Its looking like we got our sizing for our custom RDS servers right and we may well have answered (at least for own internal use) ‘how many users can you get on a RDS server?’.
The video shows our RDS farm under normal load with 24 clients remotely logged in (excluding the admin session I was using) with the CPU usage being either low or idle on occasion.
Well its taken a little while but the light at the end of the RDS Farm tunnel is in sight! After heavily modifying two X-Case RM 206 HS cases we now have our first batch of cookie sheet style servers ready for use. The video above goes around a bit of a tour of the case and the photos below go into some particulars in more detail. Continue reading
While waiting for the cases/power supplies to arrive for our RDS Server Farm I thought we might as well fire one up and do a little stress testing, the first results (which look at application load times) can be seen below.
Here you see pretty much the entire Office 2007 and Adobe CS6 suite (with a few other programs thrown in for fun) load in almost no time at all.
In the background we had 6 students playing videos on YouTube (RemoteFX doing its thing) however this realy is just a test of the OCZ Vertex 4 SSD.
Following on from my first post I am going to look at what will make up by RemoteFX RDS farm including the software and hardware architecture.
First I’ve started out as you would with any small RDS farm; in this case with 4 session hosts and a single connection broker (which will also act as licence server). The 30 endpoints are pointed at the connection broker which then decides which session host they should be logging into.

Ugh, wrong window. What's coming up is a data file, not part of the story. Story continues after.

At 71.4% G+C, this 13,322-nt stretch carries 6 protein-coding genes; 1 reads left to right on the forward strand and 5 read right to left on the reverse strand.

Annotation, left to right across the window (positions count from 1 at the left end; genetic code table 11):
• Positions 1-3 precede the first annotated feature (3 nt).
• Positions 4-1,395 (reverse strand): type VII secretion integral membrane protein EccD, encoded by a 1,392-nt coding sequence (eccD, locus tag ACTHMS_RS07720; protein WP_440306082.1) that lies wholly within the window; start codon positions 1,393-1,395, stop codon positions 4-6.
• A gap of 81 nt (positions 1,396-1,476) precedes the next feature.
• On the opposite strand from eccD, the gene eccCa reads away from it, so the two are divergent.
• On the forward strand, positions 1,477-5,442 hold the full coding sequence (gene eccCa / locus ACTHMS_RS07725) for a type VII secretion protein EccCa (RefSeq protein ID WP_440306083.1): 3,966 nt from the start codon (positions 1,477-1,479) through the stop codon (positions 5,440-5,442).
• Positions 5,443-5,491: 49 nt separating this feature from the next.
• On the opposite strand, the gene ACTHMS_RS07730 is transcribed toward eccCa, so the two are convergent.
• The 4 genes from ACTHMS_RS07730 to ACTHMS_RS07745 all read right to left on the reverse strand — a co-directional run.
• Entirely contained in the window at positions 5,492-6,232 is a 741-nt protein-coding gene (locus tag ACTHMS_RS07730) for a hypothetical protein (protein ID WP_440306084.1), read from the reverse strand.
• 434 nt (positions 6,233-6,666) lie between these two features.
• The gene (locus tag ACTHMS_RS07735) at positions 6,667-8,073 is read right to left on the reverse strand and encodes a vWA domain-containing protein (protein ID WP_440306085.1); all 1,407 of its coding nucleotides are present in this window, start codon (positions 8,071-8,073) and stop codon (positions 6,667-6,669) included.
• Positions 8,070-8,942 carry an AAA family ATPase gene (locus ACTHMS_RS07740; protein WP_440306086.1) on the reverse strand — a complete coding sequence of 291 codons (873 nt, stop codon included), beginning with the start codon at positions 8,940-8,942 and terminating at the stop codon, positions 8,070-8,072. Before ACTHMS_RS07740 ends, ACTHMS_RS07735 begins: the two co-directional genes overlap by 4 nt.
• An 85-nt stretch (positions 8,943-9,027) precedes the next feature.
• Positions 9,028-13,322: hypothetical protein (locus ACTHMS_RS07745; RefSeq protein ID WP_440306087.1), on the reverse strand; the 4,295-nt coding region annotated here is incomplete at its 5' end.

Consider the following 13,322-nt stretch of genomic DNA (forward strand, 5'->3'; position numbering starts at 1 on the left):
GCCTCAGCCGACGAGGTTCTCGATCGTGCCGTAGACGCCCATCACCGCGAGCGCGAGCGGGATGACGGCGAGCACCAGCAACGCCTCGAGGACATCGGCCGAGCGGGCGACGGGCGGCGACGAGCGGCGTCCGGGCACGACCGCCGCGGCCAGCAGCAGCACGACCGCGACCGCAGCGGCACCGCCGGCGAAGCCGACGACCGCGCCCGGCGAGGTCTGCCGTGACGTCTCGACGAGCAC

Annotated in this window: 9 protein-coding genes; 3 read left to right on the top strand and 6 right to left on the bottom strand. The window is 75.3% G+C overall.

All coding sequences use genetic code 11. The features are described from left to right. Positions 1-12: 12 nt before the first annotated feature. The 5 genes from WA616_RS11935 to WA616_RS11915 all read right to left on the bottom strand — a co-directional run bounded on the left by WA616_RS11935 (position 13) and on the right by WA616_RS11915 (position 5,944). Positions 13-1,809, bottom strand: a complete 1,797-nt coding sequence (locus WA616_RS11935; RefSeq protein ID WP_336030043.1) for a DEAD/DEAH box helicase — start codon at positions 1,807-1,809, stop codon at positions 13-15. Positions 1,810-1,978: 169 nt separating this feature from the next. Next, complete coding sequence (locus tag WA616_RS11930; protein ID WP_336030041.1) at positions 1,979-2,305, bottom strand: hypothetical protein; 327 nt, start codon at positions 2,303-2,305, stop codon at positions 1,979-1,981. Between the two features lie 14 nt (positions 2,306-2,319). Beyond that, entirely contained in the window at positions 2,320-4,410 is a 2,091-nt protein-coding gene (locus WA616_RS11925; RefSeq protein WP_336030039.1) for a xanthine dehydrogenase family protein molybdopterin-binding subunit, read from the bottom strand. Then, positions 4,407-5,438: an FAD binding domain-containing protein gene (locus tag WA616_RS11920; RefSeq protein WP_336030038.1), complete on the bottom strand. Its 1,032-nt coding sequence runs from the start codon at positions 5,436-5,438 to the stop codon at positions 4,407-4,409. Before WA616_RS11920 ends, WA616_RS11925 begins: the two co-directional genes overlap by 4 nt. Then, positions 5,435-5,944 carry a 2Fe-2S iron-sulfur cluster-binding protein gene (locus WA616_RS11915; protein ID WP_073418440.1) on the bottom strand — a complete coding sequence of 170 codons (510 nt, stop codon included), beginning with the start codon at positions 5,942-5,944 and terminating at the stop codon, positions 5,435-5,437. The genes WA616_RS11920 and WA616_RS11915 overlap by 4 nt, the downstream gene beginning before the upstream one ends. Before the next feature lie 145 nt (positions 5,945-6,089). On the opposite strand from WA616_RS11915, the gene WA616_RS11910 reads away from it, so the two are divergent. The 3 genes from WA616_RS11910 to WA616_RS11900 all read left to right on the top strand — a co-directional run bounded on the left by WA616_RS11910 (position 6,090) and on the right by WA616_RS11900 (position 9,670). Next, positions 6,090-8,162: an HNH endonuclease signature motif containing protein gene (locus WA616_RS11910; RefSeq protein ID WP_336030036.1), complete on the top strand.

In my case the servers have only 2 hops between themselves and the endpoints over a fibre optic to a local network switch and then down copper 10/100mb to the client. For the time being the endpoints are just re purposed PCs however we hope to replace them with dedicated thin clients (mainly for power saving reasons) in the next few months.
The connection broker will be hosted as a virtual machine on one of our Hyper-V servers however to make use of RemoteFX technology (will go into this in a little more depth in a later post) the session hosts will all be running directly off physical hardware. Continue reading
One alternative has always been to convert the PCs in the room to ‘fat thin clients’ with a small OS (say Windows Thin PC) and hook them up to a Terminal Server/Remote Desktop Services Farm. The biggest show stopper in this has been the lack of graphics acceleration which performing graphics intensive tasks difficult if not impossible.
Luckily Server 2008 R2 SP1 has come around with RemoteFX technology – this allows you to harness the power of graphics processing in a server. Another issue crops up though – few if any servers (from leading OEMs like HP and Dell) support graphics cards and those that do are just as expensive as normal PCs.
My solutions is – build custom servers out of AMD Fusion APUs (which combine a powerful CPU and GPU on one chip) in true ‘cookie sheet style’.
This series of posts looks at the hardware, software and endpoints (fat thin clients) that I’m going to be using in this project.